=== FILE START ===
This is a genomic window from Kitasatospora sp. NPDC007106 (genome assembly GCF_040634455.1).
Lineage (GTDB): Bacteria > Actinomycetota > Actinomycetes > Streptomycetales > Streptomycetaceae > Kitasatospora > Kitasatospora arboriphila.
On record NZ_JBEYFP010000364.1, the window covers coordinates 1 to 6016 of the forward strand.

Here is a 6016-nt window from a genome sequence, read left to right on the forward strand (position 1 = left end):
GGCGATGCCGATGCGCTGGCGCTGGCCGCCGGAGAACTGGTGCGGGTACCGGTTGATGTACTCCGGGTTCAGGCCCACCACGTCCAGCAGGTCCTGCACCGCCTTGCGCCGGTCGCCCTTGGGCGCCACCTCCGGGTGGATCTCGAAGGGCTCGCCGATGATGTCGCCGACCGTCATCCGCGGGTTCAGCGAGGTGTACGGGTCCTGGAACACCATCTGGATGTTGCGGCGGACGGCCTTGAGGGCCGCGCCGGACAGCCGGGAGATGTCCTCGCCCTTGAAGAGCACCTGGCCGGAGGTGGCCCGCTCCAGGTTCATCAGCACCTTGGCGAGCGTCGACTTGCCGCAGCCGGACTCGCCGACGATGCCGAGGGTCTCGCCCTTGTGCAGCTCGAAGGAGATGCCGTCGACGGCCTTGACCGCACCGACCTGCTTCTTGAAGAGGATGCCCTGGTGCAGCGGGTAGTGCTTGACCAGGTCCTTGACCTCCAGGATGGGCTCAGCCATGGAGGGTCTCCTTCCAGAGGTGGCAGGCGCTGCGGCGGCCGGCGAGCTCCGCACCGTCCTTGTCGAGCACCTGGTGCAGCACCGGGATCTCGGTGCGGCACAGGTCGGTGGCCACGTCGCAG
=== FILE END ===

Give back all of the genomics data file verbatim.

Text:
This is a genomic window from Kitasatospora sp. NPDC007106 (genome assembly GCF_040634455.1).
Lineage (GTDB): Bacteria > Actinomycetota > Actinomycetes > Streptomycetales > Streptomycetaceae > Kitasatospora > Kitasatospora arboriphila.
On record NZ_JBEYFP010000364.1, the window covers coordinates 1 to 6016 of the forward strand.

Here is a 6016-nt window from a genome sequence, read left to right on the forward strand (position 1 = left end):
GGCGATGCCGATGCGCTGGCGCTGGCCGCCGGAGAACTGGTGCGGGTACCGGTTGATGTACTCCGGGTTCAGGCCCACCACGTCCAGCAGGTCCTGCACCGCCTTGCGCCGGTCGCCCTTGGGCGCCACCTCCGGGTGGATCTCGAAGGGCTCGCCGATGATGTCGCCGACCGTCATCCGCGGGTTCAGCGAGGTGTACGGGTCCTGGAACACCATCTGGATGTTGCGGCGGACGGCCTTGAGGGCCGCGCCGGACAGCCGGGAGATGTCCTCGCCCTTGAAGAGCACCTGGCCGGAGGTGGCCCGCTCCAGGTTCATCAGCACCTTGGCGAGCGTCGACTTGCCGCAGCCGGACTCGCCGACGATGCCGAGGGTCTCGCCCTTGTGCAGCTCGAAGGAGATGCCGTCGACGGCCTTGACCGCACCGACCTGCTTCTTGAAGAGGATGCCCTGGTGCAGCGGGTAGTGCTTGACCAGGTCCTTGACCTCCAGGATGGGCTCAGCCATGGAGGGTCTCCTTCCAGAGGTGGCAGGCGCTGCGGCGGCCGGCGAGCTCCGCACCGTCCTTGTCGAGCACCTGGTGCAGCACCGGGATCTCGGTGCGGCACAGGTCGGTGGCCACGTCGCAG